On Monday, I’ll begin teaching How To Get Ready for NaNoWriMo for the very last time. The class is going into retirement and eventually into the archived classes over at my Zenler writing school portal.
Today, I thought I’d share with you what I think are the top five tips you need to know to stand the best chance of getting to the 50,000 word mark by Nov 30th.
Tip #1-Don’t Start Cold
For those of you who live in colder climates, you know it’s a smart idea to warm your car up before getting in and driving it on a winter’s day.
The same goes for writing. Don’t think you can start a story by turning on the computer or looking at a sheet of paper, and your fingers are going to fly across the screen or page.
Okay, some people can do it, but the rest of us, we need to warm up just like the car.
Spend five or ten minutes each day free writing. It could even be notes about the story you’re working on or just a journal entry, but write something.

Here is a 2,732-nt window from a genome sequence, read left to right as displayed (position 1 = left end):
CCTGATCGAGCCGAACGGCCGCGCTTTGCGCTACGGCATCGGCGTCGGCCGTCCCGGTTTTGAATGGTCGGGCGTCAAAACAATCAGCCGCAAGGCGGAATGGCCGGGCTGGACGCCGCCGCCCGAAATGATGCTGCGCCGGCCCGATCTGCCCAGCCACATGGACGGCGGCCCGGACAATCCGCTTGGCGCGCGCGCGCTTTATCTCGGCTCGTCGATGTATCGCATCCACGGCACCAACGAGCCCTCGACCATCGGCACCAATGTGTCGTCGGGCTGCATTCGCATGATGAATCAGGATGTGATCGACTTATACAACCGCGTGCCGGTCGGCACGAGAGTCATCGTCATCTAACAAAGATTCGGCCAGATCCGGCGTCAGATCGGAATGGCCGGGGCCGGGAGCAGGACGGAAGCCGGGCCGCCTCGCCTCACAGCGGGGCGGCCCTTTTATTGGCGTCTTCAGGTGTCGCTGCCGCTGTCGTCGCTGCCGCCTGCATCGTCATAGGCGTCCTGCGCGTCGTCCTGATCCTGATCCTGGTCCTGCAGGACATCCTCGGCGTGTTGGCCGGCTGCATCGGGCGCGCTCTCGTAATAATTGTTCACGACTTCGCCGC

Tip #2-Be An Athlete in Training
You wouldn’t run a marathon without some training and don’t expect to win the NaNoWriMo challenge without prior conditioning. Spend the month of October getting into a writing routine and making it a habit. They say it takes 30 days to form a habit and October offers you an extra day so use it.
Tip #3-Have a Writing Schedule
Remember my post about rituals? Put one in place for NaNoWriMo. Mark the time you’ll write on your calendar and put together anything that will remind you it’s writing time. A cup of tea or your favorite CD playing in the background. I even know some writers who light a candle.
Tip #4-Prepare to Fail
Go in with the attitude that you’re going to kick NaNoWriMo butt but at the same time know that some days are going to be tough. It takes the pressure off you and when that’s acknowledged, you can use it as the driving force to carry on.
Tip #5-Never Throw in the Towel
This is sort of related to tip 4. There are days when you don’t want to write. When the story just isn’t coming together how you planned. Don’t give up. Travel farther into your plotline and start writing again. Or, if the worst happens, start writing another story. I don’t think there’s any rule that says those 50,000 words have to be all for the same story! Writing 50,000 words is an achievement in itself.